MPI will partner with Marathon County AOD partnership to discuss strategies and resources to prevent youth marijuana use.
April 1, 8:30am - 11:30am - Joe Eberstein: What Works in Marijuana Prevention
Joe Eberstein, from the Center for Community Research (CA), will offer strategies that communities have & can use to prevent youth marijuana use based on lessons learned from around the United States. (Held in the Center for Health Sciences Conference Center)
CCR and MPI are proud to become official Live Well partners. The proclamation for Center for Community Research on March 1, 2019, will be announced at the next MSF Quarterly Meeting. Board of Supervisor Nathan Fletcher and Director for East and North Central Regions, Petros Alemeslassie, will be in attendance to proclaim CCR as a San Diego Live Well Partner!!! This is very exciting news.
SAN DIEGO (NEWS 8) - Youth advocates from two North County schools teamed up Saturday night with law enforcement to increase awareness about drugged driving.
Students joined sheriff's deputies at a DUI checkpoint in Poway where they thanked sober drivers for not putting others at risk.
"So we're out here making sure that everyone is doing the right thing and we're thanking them for driving safely," said Gabe Ricj who was part of a group of local students volunteering at the checkpoint to help raise awareness around impaired driving. "I've heard some stories of kids at my school who have been under the influence and gotten in crashes. (It’s) important to me (to) make sure that doesn't happen to anyone or their loved ones."
The legalization of marijuana and increased use of illegal drugs by young people is prompting San Diego to add those substances to a 15-year-old law that allows police to cite anyone hosting a party where underage drinking occurs.
The San Diego City Council’s public safety committee on Wednesday unanimously approved amending the city’s “social host” ordinance to include marijuana and illegal drugs in addition to alcohol.
The American Academy of Pediatrics called Monday for a major new effort to discourage children and teenagers from using e-cigarettes. According to AAP data, last year 20 percent of high school students, and five percent of middle school students, used e-cigarettes; that is a 75 percent jump overall since 2017.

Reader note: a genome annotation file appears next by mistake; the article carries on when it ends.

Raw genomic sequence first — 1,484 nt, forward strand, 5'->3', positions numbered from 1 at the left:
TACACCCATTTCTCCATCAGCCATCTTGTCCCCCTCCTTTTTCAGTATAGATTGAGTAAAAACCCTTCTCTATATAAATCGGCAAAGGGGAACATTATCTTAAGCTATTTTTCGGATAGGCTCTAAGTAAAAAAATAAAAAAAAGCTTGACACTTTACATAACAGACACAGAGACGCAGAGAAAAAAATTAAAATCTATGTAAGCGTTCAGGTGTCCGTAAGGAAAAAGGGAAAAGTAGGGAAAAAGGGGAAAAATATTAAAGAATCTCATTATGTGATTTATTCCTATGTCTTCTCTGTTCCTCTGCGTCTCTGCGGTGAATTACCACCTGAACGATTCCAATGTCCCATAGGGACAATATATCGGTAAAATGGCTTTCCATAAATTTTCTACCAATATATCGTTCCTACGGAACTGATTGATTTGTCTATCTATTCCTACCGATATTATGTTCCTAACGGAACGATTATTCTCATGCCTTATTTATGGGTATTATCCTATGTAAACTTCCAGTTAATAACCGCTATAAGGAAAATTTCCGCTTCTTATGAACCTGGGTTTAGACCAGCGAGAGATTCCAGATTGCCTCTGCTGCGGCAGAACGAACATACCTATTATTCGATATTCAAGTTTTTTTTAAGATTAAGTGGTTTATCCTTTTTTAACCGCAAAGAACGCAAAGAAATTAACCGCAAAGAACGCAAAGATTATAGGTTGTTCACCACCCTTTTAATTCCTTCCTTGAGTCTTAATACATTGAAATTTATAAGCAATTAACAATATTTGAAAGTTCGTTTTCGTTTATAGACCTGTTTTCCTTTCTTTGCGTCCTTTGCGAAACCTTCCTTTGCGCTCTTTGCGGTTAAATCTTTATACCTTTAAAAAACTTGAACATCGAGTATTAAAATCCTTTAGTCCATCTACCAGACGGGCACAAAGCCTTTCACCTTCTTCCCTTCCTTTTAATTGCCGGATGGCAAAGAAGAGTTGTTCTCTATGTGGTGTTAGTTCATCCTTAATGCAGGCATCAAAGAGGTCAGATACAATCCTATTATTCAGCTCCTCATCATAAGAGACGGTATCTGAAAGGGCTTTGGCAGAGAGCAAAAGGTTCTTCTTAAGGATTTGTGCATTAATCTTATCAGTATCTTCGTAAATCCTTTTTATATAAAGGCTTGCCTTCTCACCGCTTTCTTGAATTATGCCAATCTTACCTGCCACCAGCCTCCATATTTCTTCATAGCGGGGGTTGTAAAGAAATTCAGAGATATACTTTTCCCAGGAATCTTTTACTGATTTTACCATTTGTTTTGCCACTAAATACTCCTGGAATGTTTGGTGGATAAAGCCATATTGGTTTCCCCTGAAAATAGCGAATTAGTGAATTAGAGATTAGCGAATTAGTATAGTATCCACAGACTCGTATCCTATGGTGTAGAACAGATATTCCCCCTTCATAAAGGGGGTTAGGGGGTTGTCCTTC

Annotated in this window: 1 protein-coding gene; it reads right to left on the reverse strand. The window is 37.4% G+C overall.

MPI hosted a media event regarding the initial findings from the ABCD study. Marijuana is legal but that doesn’t make it safe for our teenagers who are in a period of rapid growth. Some researchers are concerned that using marijuana as a young adult can have harmful and long lasting effects on their health and well-being.
A few years ago, the National Academy of Medicine convened a panel of sixteen leading medical experts to analyze the scientific literature on cannabis. The report they prepared, which came out in January of 2017, runs to four hundred and sixty-eight pages. It contains no bombshells or surprises, which perhaps explains why it went largely unnoticed. It simply stated, over and over again, that a drug North Americans have become enthusiastic about remains a mystery.
Retails sales of marijuana began in California back in January. While the marijuana industry celebrates the increase in access to marijuana, we are ignoring an emerging public health issue.
Marijuana products available today contain much higher amounts of the psychoactive chemical THC than 10 years ago. Between 1995 and 2014, the potency of federally-seized marijuana has more than doubled from approximately 4 percent to 12 percent, not including concentrates and edibles.
While the industry downplays the risks associated with marijuana, new data and research on even low-potency marijuana products are helping us to understand the impact of pot use on a child’s developing brain.
The goal of the Marijuana Prevention Initiative (MPI) is to reduce youth marijuana use and increase knowledge of its negative impacts. To accomplish this goal the MPI collaborates with partners across San Diego County to bring awareness and education about: (1) local trends, (2) national research, (3) youth-related harms, and (4) public safety issues associated with marijuana use. This document provides selected county, state, and national data points regarding youth marijuana use and its related health and community impacts, organized by the four categorized referenced above. These data points provide relevant marijuana use/perception statistics to help inform marijuana prevention efforts currently underway across San Diego County. This report was made possible through funding from the County of San Diego, Health and Human Services Agency.
Many people believe that teen marijuana use is not harmful. Nothing could be further from the truth.
We live in California, where marijuana is now, as of Jan. 1, legal for recreational use. My four teens report that pot is already very easy to come by and that “everyone” uses it. More concerning to me: Many of my friends – fellow parents – believe that teen marijuana use is not harmful.
Nothing could be further from the truth.
First, the good news: Most teens don’t smoke pot or ingest edibles. That said, 41 percent of American high school seniors report having used marijuana or synthetic cannabinoids in the past year, according to the National Institute on Drug Abuse. That’s a very large minority. Do they know what they are doing? Here is what I wish all kids – and their parents – knew about pot:
Marijuana slows brain development in adolescence.